The landlords do not care whether the building is empty or not. The value of the building and thus the loan is based on the notional rent so the landlord would prefer to put out the view that the rent is 200.000 grand which values up his loan in NAMA. That is why so many shops are empty in shopping centres. The landlord can not be seen to drop the rent because it would devalue the whole centre and he would appear even more over borrowed . It is lets play pretend. The head of NAMA himself is going along with this PRETEND philosophy when he said to a meeting of chartered surveyors recently that he did not want to see the Upward Only Rent Review legislation brought in as it would devalue the NAMA portfolio. We have got to keep pretending that the property in Nama is worth x amount when in the real world it is worth 50% less then x. So much for our great white knight NAMA now part of the problem not the solution. These people are happy to shut good businesses down and lose jobs so that they can pretend that their debt is not quite as big as it actually is. The landlord in the lighthouse should be asked to return the 1.75 million that the state put into this facility.

    • Mary says:

      I am keeping a list of premises closed due to extortionate rents . Feel free to add to it . There are many more coming down the track.

      Adams Childrens Wear
      Alan Shoes
      Blacktie- Dawson Street and Blackrock
      Budget Travel
      Celtic Bookmakers
      Formes – maternity
      Golden Discs
      Henry Jermyn
      Harvest pub chain Galway
      Jay Bourke Restaurant
      Louis Mulcahy
      Mao Rerstaurant
      Mermaid Restaurant
      Monica John – ladies wear
      Motion Picture
      No Name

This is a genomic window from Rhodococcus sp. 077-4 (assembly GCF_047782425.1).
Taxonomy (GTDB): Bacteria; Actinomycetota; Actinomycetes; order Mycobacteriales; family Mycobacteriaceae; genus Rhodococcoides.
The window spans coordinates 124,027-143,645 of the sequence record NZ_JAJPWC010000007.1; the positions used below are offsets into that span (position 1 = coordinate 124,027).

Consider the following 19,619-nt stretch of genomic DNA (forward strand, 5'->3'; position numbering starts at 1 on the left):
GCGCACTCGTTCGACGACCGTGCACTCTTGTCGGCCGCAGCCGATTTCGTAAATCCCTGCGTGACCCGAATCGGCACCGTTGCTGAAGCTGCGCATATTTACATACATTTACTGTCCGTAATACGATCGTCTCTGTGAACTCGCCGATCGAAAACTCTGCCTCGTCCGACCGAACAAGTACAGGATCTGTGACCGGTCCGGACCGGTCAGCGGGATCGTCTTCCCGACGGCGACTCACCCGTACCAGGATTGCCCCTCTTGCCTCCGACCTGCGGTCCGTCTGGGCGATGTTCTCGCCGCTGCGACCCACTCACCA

O’Briens Sandwiches
      Pia Bang
      Pepe jeans
      Pulse Accessories
      4 Star Pizza
      Tie Rack
      Total Fitness Gyms
      Vera Moda
      Zavvi Records
      Zerep Shoes
      Zhivago, Galway
      Zumo Juice Bars
      AND NOW Lighthouse Cinema

      AND many many more small independent/family traders throughout Ireland

    • Rod says:


      While the higher footfall that the “Tesco in an adjacent unit” would bring might help a new arthouse cinema in the area, that unit is The Complex theatre, which would then close as a result. That venue has also worked hard in the last few years to try to bring visitors and a cultural boost to the area, so it’s closure and replacement with a Tesco would actually be another sad blow for the area.

    • Laurence Mackin says:

      Rod – don’t get me wrong, I know where that Tesco is for and I’m not saying this is a good thing. I was using it as an example of how there are companies out there looking for units in the area and the nature of business they will bring – as you said, “another sad blow for the area”.

    • Ted says:

      On the wider point, the sooner the better that NAMA, local authorities, landlords and the relevant Government departments and agencies realise that they need to act like CIE did in the pre-recovery area now known as ‘Temple Bar’.
      Peppercorn rents for low-cost making, participation and enjoyment of cultural activity would go a very long way to revitalising empty areas and developments.

    • Jolien Hampson says:

      As usual,so called business people cant see the importance of places such as The Lighthouse cinema.Presently in Ireland movies and cinema are essential.In fact, I feel there could be more cinemas in Dublin as the demand is definately there.The government should not have let this cinema close…its a disgrace.And now 20 people have lost their jobs because of a landlord who thinks its still 2006!And all we have is an empty cinema.Time to think outside the box and start supporting hardworking people.If we dont change this approach soon then Dublin will be a ghost town.

Search Pursued by a Bear